TODAY

– April 16, 2014

Price of lumber higher on storm's devastation

Lumber prices increased on expectations that demand will go up because of the need to repair or rebuild damaged structures. Lumber prices increased on expectations that demand will go up because of the need to repair or rebuild damaged structures. The price of lumber rose 3.2 percent Wednesday as residents of the Northeast evaluated the devastation caused by Superstorm Sandy.

Lumber for January delivery increased $10 to end at $331.20 per 1,000 board feet on expectations that demand will pick up because of the need to repair or rebuild houses and other structures. The process could take months.

"There may be some emotion in (the) futures market resulting from damage from Hurricane Sandy, emphasis on emotional," said Jon Anderson, president of Random Lengths, which tracks cash prices, other market data and issues in the lumber industry. "Any immediate effect on actual consumption is minimal."

Cash prices in the lumber market have increased as the housing market has shown signs of recovery, he said. There has been some tightness in supply. That's typical for this time of year in part because construction slows during the winter.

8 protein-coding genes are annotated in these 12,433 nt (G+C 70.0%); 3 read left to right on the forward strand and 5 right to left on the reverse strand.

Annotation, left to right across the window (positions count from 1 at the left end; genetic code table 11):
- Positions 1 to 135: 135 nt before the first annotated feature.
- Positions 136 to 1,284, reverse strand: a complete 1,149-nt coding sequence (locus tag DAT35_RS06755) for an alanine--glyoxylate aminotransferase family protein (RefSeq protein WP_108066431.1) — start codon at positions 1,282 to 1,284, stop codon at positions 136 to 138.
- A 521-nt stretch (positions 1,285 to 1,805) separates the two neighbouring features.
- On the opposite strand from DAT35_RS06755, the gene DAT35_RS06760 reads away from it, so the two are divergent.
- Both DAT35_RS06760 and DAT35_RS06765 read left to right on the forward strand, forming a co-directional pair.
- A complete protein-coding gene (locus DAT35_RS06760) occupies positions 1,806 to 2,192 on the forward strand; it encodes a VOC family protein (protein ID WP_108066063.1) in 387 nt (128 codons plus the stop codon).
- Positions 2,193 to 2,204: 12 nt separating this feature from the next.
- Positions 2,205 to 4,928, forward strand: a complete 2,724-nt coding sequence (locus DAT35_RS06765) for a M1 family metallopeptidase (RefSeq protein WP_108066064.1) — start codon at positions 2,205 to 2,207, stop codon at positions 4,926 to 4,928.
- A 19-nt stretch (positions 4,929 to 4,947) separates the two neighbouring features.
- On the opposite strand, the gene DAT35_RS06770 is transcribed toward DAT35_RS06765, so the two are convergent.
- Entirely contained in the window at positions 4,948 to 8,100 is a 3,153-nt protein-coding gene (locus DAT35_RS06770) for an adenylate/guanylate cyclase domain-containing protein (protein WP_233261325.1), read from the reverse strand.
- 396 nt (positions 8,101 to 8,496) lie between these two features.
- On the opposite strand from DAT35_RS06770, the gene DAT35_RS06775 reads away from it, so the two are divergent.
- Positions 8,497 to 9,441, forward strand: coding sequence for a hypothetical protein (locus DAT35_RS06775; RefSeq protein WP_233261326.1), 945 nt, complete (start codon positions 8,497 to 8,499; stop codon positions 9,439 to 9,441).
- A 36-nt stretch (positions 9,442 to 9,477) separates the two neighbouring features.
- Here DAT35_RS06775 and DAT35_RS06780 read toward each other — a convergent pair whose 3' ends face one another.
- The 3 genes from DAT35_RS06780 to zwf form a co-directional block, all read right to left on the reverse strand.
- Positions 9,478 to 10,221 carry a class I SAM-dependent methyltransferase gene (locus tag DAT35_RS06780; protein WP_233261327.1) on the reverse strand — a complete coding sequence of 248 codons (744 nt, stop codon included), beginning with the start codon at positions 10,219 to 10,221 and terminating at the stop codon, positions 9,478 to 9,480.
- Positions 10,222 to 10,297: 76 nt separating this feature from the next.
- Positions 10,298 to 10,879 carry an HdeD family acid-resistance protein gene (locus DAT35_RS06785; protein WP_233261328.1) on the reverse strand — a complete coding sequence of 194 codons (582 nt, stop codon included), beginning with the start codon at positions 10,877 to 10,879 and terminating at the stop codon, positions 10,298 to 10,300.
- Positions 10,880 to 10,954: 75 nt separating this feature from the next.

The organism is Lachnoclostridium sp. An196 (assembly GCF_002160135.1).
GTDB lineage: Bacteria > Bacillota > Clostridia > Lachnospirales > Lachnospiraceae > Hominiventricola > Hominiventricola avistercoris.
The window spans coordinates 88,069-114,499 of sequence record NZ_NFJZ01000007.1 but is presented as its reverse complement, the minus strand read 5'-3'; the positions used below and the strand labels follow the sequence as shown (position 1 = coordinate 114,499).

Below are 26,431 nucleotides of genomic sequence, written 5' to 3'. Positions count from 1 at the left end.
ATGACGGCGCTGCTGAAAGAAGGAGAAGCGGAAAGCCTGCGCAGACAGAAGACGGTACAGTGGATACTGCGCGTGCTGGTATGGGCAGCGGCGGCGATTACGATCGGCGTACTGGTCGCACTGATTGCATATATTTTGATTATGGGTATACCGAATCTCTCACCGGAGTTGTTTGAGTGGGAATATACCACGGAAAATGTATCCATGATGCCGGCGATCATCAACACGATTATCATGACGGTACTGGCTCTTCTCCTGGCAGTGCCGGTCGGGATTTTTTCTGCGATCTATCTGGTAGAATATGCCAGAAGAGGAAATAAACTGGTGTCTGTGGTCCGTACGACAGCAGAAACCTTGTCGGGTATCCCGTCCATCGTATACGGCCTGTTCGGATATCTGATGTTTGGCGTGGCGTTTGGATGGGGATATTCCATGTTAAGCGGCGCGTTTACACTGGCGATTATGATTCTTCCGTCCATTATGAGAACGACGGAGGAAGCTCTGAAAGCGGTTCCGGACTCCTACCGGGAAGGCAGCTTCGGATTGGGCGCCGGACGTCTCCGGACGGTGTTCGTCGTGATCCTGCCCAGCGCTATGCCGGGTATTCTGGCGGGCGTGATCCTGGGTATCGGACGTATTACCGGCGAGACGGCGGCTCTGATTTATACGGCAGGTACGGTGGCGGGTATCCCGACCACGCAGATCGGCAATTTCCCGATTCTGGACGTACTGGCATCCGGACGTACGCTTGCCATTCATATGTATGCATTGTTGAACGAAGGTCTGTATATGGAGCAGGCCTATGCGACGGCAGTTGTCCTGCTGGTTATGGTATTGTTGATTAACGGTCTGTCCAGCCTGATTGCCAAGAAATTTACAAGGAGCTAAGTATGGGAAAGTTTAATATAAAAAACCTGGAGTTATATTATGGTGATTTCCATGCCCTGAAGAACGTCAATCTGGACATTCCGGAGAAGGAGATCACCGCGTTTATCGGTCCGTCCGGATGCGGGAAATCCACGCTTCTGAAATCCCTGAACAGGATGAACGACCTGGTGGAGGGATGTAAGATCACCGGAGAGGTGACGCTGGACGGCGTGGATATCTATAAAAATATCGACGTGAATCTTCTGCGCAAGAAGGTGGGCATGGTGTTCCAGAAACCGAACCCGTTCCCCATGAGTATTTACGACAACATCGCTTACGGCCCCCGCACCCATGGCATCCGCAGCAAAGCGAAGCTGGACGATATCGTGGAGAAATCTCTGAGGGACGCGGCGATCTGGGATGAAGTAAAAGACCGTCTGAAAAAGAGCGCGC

In other trading, platinum and palladium prices posted gains after General Motors said it sold about 70,000 more vehicles worldwide in the third quarter than it did a year ago. The two metals are used in automobile catalytic converters.

Platinum for January delivery gained $23.40 to finish at $1,577 per ounce and December palladium increased $13.65 to $609.80 per ounce.

Other commodities were mostly higher as floor trading reopened. Investors were limited to electronic trading of commodities during the past two days when the exchanges closed their floors because of the massive storm.

In December contracts, gold rose $7 to end at $1,719.10 per ounce, silver rose 50 cents to $32.316 per ounce and copper gained 1.15 cents to $3.5175 per pound.

Benchmark oil rose 56 cents to finish at $86.24 per barrel, heating oil fell 1.84 cents to $3.0682 per gallon, wholesale gasoline rose 3.3 cents to $2.7618 per gallon and natural gas gained 0.1 cent to $3.692 per 1,000 cubic feet.

In agricultural contracts, December wheat increased 7.75 cents to $8.645 per bushel, December corn gained 14 cents to $7.5575 per bushel and January soybeans ended up 12.25 cents at $15.4875 per bushel.